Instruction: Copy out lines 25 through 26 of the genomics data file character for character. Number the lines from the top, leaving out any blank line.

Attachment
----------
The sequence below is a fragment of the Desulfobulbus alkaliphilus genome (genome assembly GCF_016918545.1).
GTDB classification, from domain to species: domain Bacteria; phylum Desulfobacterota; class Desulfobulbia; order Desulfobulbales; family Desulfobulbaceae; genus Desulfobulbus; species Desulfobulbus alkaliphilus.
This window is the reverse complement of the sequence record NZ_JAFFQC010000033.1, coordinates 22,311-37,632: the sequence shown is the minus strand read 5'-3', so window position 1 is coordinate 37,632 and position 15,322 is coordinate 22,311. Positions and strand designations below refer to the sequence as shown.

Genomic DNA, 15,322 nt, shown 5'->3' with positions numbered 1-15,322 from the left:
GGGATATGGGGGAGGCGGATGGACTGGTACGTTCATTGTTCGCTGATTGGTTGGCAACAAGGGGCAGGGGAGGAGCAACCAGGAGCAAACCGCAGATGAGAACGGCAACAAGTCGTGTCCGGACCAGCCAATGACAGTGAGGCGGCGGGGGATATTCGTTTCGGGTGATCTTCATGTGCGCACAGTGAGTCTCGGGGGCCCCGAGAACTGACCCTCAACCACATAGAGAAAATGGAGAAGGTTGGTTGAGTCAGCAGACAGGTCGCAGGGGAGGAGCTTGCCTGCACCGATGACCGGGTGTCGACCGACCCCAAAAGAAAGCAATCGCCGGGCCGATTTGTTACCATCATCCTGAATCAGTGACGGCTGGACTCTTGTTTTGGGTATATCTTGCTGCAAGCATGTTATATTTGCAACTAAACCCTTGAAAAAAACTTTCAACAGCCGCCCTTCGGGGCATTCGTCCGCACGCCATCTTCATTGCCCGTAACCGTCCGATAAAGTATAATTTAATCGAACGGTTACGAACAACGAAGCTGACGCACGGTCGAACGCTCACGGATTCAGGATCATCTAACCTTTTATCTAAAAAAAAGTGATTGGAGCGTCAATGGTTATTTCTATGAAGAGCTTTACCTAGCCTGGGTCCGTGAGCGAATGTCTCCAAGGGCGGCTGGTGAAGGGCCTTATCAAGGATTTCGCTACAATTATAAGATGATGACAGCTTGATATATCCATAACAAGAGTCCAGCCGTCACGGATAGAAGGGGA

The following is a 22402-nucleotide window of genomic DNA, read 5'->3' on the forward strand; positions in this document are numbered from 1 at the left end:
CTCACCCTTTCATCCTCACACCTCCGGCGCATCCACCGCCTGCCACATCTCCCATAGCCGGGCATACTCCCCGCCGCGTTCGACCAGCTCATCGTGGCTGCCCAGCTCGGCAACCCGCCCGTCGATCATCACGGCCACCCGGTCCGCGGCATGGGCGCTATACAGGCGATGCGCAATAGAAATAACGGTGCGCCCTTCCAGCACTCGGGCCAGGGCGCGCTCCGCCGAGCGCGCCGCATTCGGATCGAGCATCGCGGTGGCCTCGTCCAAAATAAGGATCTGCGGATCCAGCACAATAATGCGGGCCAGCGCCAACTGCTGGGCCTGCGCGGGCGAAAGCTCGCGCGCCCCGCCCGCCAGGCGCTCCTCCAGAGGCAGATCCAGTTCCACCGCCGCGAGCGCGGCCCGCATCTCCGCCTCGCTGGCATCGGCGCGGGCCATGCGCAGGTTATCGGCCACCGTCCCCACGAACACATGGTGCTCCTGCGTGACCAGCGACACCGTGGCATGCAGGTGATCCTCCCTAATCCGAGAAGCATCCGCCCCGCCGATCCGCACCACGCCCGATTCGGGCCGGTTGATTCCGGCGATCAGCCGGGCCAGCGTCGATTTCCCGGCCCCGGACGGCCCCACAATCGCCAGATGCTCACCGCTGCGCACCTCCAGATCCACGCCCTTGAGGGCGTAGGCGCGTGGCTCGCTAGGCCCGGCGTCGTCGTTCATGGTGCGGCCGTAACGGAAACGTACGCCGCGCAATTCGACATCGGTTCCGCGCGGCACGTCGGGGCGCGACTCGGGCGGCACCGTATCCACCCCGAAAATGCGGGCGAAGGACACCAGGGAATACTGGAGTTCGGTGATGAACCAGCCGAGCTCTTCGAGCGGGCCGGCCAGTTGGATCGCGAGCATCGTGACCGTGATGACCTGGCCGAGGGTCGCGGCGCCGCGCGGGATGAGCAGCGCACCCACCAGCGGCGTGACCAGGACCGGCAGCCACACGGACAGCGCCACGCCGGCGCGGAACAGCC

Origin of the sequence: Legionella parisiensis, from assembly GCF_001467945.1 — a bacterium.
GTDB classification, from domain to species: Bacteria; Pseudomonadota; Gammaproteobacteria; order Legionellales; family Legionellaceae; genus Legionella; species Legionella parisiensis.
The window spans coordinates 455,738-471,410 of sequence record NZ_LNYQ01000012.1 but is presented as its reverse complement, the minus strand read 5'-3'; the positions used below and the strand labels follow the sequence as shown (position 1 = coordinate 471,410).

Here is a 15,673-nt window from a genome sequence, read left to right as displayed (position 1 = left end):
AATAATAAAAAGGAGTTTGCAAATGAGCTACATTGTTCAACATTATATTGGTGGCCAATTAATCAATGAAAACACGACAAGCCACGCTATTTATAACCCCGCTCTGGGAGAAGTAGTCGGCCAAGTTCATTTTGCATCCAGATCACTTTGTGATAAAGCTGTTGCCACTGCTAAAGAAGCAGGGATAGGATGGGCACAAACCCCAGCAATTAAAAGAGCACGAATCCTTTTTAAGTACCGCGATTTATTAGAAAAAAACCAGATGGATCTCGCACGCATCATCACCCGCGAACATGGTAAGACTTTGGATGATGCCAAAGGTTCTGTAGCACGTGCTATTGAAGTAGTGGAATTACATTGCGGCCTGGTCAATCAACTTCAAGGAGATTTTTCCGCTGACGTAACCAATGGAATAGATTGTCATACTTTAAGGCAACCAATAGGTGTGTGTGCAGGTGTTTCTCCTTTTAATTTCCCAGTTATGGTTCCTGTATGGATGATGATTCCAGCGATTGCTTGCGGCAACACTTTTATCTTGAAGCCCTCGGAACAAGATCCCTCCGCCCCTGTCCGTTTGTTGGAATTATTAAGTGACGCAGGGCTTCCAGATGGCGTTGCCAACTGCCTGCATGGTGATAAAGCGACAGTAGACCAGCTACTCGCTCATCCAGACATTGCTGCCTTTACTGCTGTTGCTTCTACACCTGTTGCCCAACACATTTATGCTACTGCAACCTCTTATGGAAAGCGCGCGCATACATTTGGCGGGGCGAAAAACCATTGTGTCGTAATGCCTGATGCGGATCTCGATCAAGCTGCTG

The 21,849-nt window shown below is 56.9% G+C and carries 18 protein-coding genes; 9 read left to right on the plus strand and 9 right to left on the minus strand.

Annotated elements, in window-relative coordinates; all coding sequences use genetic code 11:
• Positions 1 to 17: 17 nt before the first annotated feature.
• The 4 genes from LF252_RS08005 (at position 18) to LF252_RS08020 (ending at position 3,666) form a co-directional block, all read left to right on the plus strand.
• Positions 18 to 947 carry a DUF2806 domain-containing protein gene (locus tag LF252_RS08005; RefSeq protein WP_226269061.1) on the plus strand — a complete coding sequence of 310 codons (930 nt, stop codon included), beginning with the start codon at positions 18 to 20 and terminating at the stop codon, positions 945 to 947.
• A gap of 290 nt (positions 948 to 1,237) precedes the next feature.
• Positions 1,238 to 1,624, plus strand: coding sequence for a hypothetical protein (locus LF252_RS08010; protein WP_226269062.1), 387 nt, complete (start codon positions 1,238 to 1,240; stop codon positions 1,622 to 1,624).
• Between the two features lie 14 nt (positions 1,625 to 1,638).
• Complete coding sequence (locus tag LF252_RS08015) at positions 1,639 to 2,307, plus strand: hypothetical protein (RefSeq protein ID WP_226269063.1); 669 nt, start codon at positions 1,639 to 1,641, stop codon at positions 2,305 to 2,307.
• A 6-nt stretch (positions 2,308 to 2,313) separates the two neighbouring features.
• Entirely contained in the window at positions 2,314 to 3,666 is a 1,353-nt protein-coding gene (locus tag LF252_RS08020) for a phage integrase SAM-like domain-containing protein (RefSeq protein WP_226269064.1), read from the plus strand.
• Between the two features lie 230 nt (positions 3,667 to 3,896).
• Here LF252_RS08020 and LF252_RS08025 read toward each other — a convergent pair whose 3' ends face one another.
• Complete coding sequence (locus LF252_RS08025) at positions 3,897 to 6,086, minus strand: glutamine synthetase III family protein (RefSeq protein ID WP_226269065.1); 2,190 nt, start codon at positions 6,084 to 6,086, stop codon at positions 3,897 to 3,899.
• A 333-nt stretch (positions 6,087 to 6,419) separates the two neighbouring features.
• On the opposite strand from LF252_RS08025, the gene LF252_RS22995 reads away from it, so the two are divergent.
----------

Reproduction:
• Here LF252_RS08020 and LF252_RS08025 read toward each other — a convergent pair whose 3' ends face one another.
• Complete coding sequence (locus LF252_RS08025) at positions 3,897 to 6,086, minus strand: glutamine synthetase III family protein (RefSeq protein ID WP_226269065.1); 2,190 nt, start codon at positions 6,084 to 6,086, stop codon at positions 3,897 to 3,899.